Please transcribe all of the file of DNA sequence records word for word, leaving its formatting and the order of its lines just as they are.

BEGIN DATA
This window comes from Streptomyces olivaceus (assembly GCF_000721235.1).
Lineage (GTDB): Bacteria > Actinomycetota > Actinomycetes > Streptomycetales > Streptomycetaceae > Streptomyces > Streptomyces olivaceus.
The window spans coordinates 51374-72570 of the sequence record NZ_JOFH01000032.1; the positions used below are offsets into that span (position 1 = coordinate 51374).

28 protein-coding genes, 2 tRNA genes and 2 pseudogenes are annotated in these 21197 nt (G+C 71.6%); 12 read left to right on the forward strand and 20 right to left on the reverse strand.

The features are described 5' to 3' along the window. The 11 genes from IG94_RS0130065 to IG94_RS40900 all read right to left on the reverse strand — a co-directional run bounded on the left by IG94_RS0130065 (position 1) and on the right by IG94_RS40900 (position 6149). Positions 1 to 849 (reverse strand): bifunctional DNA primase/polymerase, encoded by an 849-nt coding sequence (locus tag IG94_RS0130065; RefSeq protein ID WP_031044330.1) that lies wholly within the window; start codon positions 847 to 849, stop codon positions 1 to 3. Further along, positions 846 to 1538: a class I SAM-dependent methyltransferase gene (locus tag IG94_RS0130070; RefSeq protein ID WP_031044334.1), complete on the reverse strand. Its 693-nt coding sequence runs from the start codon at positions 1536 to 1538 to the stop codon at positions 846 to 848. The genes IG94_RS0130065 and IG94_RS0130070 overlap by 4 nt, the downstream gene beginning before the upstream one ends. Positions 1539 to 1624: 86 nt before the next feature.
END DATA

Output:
This window comes from Streptomyces olivaceus (assembly GCF_000721235.1).
Lineage (GTDB): Bacteria > Actinomycetota > Actinomycetes > Streptomycetales > Streptomycetaceae > Streptomyces > Streptomyces olivaceus.
The window spans coordinates 51374-72570 of the sequence record NZ_JOFH01000032.1; the positions used below are offsets into that span (position 1 = coordinate 51374).

28 protein-coding genes, 2 tRNA genes and 2 pseudogenes are annotated in these 21197 nt (G+C 71.6%); 12 read left to right on the forward strand and 20 right to left on the reverse strand.

The features are described 5' to 3' along the window. The 11 genes from IG94_RS0130065 to IG94_RS40900 all read right to left on the reverse strand — a co-directional run bounded on the left by IG94_RS0130065 (position 1) and on the right by IG94_RS40900 (position 6149). Positions 1 to 849 (reverse strand): bifunctional DNA primase/polymerase, encoded by an 849-nt coding sequence (locus tag IG94_RS0130065; RefSeq protein ID WP_031044330.1) that lies wholly within the window; start codon positions 847 to 849, stop codon positions 1 to 3. Further along, positions 846 to 1538: a class I SAM-dependent methyltransferase gene (locus tag IG94_RS0130070; RefSeq protein ID WP_031044334.1), complete on the reverse strand. Its 693-nt coding sequence runs from the start codon at positions 1536 to 1538 to the stop codon at positions 846 to 848. The genes IG94_RS0130065 and IG94_RS0130070 overlap by 4 nt, the downstream gene beginning before the upstream one ends. Positions 1539 to 1624: 86 nt before the next feature.